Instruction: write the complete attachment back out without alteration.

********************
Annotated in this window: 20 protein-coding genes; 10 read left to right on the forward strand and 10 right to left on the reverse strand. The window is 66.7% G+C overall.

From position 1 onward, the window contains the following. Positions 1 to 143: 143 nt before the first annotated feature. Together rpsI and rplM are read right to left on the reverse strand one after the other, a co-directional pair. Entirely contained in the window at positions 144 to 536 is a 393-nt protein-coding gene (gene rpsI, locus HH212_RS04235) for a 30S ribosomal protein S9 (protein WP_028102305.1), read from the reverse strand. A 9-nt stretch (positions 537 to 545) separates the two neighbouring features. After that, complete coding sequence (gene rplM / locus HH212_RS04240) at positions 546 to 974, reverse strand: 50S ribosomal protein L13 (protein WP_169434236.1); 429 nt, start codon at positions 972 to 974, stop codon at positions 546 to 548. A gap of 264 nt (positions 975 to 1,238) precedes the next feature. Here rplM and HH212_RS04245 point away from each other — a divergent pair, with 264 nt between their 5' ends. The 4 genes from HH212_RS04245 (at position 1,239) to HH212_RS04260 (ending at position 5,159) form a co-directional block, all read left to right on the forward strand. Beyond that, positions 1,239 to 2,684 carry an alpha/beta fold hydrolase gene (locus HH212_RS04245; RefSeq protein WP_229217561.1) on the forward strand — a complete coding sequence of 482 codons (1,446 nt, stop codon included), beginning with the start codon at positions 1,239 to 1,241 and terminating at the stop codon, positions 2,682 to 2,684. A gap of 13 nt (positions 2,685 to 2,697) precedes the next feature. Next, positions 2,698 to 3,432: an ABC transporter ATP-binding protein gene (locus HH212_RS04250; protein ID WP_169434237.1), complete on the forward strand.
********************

Annotated in this window: 20 protein-coding genes; 10 read left to right on the forward strand and 10 right to left on the reverse strand. The window is 66.7% G+C overall.

From position 1 onward, the window contains the following. Positions 1 to 143: 143 nt before the first annotated feature. Together rpsI and rplM are read right to left on the reverse strand one after the other, a co-directional pair. Entirely contained in the window at positions 144 to 536 is a 393-nt protein-coding gene (gene rpsI, locus HH212_RS04235) for a 30S ribosomal protein S9 (protein WP_028102305.1), read from the reverse strand. A 9-nt stretch (positions 537 to 545) separates the two neighbouring features. After that, complete coding sequence (gene rplM / locus HH212_RS04240) at positions 546 to 974, reverse strand: 50S ribosomal protein L13 (protein WP_169434236.1); 429 nt, start codon at positions 972 to 974, stop codon at positions 546 to 548. A gap of 264 nt (positions 975 to 1,238) precedes the next feature. Here rplM and HH212_RS04245 point away from each other — a divergent pair, with 264 nt between their 5' ends. The 4 genes from HH212_RS04245 (at position 1,239) to HH212_RS04260 (ending at position 5,159) form a co-directional block, all read left to right on the forward strand. Beyond that, positions 1,239 to 2,684 carry an alpha/beta fold hydrolase gene (locus HH212_RS04245; RefSeq protein WP_229217561.1) on the forward strand — a complete coding sequence of 482 codons (1,446 nt, stop codon included), beginning with the start codon at positions 1,239 to 1,241 and terminating at the stop codon, positions 2,682 to 2,684. A gap of 13 nt (positions 2,685 to 2,697) precedes the next feature. Next, positions 2,698 to 3,432: an ABC transporter ATP-binding protein gene (locus HH212_RS04250; protein ID WP_169434237.1), complete on the forward strand.